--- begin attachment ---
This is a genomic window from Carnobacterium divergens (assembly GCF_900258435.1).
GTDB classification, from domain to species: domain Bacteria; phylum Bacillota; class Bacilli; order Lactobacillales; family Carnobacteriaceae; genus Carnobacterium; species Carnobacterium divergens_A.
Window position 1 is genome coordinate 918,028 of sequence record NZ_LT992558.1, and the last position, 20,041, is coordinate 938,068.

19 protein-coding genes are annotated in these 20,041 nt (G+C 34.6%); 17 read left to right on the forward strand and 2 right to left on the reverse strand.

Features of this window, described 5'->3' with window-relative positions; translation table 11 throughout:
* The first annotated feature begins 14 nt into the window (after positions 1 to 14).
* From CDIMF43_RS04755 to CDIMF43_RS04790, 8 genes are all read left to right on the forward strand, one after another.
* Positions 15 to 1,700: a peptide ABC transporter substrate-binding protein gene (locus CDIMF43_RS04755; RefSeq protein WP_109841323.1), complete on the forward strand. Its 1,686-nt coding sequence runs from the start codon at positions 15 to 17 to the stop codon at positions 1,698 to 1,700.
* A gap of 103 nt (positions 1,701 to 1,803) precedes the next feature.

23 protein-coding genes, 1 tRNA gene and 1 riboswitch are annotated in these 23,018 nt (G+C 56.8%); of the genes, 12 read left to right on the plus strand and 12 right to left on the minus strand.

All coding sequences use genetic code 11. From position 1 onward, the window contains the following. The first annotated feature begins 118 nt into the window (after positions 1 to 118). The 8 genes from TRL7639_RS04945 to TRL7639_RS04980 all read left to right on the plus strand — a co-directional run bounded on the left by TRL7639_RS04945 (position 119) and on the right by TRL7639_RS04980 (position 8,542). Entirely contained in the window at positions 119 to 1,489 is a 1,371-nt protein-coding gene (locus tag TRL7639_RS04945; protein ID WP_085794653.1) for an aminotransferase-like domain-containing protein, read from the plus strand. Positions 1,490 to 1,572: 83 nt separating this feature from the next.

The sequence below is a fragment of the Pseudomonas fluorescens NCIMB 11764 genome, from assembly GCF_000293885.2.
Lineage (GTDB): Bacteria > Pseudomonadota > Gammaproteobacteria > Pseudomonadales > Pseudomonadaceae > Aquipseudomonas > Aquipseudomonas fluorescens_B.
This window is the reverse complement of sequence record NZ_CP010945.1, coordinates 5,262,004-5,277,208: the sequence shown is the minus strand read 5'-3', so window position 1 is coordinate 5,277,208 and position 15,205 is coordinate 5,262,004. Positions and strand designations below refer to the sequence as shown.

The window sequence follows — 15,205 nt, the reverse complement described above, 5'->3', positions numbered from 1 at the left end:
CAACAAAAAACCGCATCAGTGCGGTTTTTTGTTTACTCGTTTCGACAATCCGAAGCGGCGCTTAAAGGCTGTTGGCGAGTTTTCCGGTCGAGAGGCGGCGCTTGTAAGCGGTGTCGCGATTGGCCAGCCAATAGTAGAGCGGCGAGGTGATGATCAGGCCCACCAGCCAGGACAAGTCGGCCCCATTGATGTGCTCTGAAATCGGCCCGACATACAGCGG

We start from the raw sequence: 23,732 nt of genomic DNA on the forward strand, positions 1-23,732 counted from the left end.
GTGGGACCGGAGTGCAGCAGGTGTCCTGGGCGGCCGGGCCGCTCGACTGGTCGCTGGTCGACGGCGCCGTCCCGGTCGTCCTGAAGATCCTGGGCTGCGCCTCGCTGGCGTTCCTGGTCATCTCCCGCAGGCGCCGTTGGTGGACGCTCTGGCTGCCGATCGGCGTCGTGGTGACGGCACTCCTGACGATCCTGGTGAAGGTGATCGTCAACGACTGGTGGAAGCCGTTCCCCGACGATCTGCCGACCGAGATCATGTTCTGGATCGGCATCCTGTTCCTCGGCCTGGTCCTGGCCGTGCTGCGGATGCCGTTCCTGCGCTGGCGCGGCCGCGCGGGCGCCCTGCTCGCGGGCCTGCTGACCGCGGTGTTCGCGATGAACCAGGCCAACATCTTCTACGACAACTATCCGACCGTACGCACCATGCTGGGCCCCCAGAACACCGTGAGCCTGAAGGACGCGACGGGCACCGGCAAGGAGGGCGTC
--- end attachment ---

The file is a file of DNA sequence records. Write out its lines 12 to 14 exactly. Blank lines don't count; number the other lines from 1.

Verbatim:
The sequence below is a fragment of the Pseudomonas fluorescens NCIMB 11764 genome, from assembly GCF_000293885.2.
Lineage (GTDB): Bacteria > Pseudomonadota > Gammaproteobacteria > Pseudomonadales > Pseudomonadaceae > Aquipseudomonas > Aquipseudomonas fluorescens_B.
This window is the reverse complement of sequence record NZ_CP010945.1, coordinates 5,262,004-5,277,208: the sequence shown is the minus strand read 5'-3', so window position 1 is coordinate 5,277,208 and position 15,205 is coordinate 5,262,004. Positions and strand designations below refer to the sequence as shown.